The Massachusetts healthcare law passed by Mitt Romney (R) as governor is a "huge problem," Texas Gov. Rick Perry (R) said Thursday of his top competitor for the GOP presidential nomination.
Perry assailed the state healthcare law for its similarities to President Obama's nationwide healthcare reform law, which the Texan called a "total debacle."
The healthcare law has been seen as one of Romney's biggest potential political liabilities, one he tried to put behind him with a May speech in Ann Arbor, where he embraced the plan, including its individual mandate — the requirement that individuals buy insurance, a key feature in common with Obama's law.
Former Minnesota Gov. Tim Pawlenty (R) sought to turn it into a cudgel against Romney, coining the phrase "ObamneyCare" to tether the two plans together.
"I'm a big believer that the answer to our healthcare problems can be found in our states," Perry said.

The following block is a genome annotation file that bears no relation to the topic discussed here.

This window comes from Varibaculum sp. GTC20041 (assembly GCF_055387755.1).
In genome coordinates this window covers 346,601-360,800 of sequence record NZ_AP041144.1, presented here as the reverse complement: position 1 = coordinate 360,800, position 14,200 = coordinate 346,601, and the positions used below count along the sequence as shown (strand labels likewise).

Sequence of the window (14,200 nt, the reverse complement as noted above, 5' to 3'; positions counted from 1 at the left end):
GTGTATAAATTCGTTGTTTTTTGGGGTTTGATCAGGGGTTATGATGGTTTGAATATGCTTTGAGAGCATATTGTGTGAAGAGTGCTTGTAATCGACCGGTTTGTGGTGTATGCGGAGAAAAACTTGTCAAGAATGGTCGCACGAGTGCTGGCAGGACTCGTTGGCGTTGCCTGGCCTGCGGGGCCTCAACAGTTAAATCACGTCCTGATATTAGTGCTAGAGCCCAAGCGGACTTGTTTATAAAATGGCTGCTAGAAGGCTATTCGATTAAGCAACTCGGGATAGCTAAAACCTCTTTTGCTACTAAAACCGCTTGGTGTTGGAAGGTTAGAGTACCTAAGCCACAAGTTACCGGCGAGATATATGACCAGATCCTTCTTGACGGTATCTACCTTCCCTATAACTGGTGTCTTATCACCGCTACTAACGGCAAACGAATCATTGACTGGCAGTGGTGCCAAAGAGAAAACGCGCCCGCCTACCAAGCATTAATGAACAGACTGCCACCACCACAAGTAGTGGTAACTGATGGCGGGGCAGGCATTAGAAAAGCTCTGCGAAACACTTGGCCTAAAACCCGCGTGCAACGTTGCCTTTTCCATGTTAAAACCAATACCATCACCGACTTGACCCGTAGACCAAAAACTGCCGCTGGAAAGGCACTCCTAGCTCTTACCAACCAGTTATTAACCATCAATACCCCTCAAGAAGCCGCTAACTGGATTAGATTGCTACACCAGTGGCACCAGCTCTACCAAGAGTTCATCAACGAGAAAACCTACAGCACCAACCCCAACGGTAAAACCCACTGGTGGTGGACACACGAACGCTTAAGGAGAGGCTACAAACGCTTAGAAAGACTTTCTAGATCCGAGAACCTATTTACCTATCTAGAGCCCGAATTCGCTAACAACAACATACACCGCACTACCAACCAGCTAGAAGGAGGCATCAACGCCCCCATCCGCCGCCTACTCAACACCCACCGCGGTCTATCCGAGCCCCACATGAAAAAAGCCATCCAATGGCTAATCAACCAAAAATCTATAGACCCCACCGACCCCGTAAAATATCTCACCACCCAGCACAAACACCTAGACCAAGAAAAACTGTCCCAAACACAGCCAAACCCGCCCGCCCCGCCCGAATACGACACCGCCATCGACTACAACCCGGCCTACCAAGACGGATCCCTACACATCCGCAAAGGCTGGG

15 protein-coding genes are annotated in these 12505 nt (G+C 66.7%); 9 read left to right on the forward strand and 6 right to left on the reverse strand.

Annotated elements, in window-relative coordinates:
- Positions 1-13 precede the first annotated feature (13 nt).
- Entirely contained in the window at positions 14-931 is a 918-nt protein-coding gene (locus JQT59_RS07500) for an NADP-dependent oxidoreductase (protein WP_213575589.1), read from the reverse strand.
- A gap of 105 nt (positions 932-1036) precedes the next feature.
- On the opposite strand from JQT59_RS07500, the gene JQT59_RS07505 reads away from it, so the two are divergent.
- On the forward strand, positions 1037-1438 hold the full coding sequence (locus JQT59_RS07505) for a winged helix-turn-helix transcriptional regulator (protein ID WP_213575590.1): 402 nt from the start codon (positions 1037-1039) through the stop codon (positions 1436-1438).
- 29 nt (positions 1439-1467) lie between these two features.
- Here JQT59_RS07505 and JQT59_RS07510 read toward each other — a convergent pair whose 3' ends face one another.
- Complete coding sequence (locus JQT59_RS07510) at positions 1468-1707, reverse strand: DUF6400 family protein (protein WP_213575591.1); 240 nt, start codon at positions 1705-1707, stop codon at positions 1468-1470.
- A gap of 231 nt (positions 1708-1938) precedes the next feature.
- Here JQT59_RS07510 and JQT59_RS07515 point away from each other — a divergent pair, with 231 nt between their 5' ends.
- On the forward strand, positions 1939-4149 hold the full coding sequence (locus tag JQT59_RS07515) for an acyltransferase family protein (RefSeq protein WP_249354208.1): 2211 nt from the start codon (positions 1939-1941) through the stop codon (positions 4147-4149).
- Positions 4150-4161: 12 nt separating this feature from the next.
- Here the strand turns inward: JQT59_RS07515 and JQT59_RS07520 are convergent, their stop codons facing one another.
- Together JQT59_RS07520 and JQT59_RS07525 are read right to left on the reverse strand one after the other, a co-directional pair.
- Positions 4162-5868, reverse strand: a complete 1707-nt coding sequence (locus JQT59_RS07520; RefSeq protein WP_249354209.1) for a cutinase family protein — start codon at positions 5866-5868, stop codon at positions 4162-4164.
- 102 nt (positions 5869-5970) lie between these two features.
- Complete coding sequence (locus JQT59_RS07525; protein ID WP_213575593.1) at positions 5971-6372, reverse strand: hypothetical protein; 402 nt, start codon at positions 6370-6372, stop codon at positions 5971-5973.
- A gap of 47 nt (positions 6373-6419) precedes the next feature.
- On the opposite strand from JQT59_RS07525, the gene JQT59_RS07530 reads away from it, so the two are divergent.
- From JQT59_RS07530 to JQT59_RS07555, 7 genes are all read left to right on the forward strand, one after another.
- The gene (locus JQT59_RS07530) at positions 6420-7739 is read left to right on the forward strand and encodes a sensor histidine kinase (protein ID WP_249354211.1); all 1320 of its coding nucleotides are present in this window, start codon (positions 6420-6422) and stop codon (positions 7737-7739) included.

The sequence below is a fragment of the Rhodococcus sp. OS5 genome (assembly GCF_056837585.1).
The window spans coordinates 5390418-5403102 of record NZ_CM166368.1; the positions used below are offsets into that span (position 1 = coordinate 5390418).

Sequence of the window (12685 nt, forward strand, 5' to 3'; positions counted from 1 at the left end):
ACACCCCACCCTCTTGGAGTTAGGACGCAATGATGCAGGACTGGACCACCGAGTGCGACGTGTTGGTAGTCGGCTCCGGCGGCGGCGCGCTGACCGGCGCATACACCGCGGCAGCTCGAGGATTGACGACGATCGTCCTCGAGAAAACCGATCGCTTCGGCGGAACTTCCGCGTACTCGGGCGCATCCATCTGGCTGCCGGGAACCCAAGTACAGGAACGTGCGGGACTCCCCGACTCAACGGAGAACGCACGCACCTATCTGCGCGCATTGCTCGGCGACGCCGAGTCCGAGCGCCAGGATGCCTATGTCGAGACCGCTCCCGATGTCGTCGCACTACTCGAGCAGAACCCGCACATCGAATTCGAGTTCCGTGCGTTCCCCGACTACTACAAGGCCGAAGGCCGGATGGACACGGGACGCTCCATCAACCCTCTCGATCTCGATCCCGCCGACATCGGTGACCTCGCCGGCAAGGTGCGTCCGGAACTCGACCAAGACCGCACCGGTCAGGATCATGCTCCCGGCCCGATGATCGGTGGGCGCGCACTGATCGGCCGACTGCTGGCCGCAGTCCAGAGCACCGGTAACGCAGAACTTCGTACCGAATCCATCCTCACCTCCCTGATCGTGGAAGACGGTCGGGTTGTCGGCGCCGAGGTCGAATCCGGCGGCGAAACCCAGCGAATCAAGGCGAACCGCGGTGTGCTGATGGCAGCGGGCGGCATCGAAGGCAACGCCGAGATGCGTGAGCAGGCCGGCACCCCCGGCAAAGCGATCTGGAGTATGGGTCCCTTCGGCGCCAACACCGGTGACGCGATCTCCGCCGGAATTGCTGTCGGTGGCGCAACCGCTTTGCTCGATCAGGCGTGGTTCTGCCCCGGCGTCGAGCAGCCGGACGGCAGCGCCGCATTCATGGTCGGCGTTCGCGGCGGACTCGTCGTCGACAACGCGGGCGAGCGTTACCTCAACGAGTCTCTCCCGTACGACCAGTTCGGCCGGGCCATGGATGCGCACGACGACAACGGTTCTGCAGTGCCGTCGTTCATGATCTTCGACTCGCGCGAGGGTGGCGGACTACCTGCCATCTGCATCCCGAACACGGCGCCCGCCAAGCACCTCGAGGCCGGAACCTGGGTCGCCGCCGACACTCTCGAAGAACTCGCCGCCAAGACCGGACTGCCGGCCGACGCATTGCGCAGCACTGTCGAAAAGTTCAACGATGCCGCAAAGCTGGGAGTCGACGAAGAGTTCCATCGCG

Perry used the radio appearance to help advance his image as a candidate who deplores the Washington establishment; he also worked to distinguish himself from former President George W. Bush of Texas, to whom he's often compared despite the reputedly poor relationship between Perry and the Bush family.
"I'm Rick Perry and I am who I am and I've got my own record. I'm not George Bush, I don't try to be," Perry said. He griped that some opponents criticize him because "I speak plainly."
"I am not an establishment figure," Perry said. "I dislike Washington; I think it's a seedy place."
Critics point to Perry's recent appointment of two top donors to two state posts, along with his reported past interest in running for Senate as evidence of his establishment credentials.
—Updated 11:47 a.m.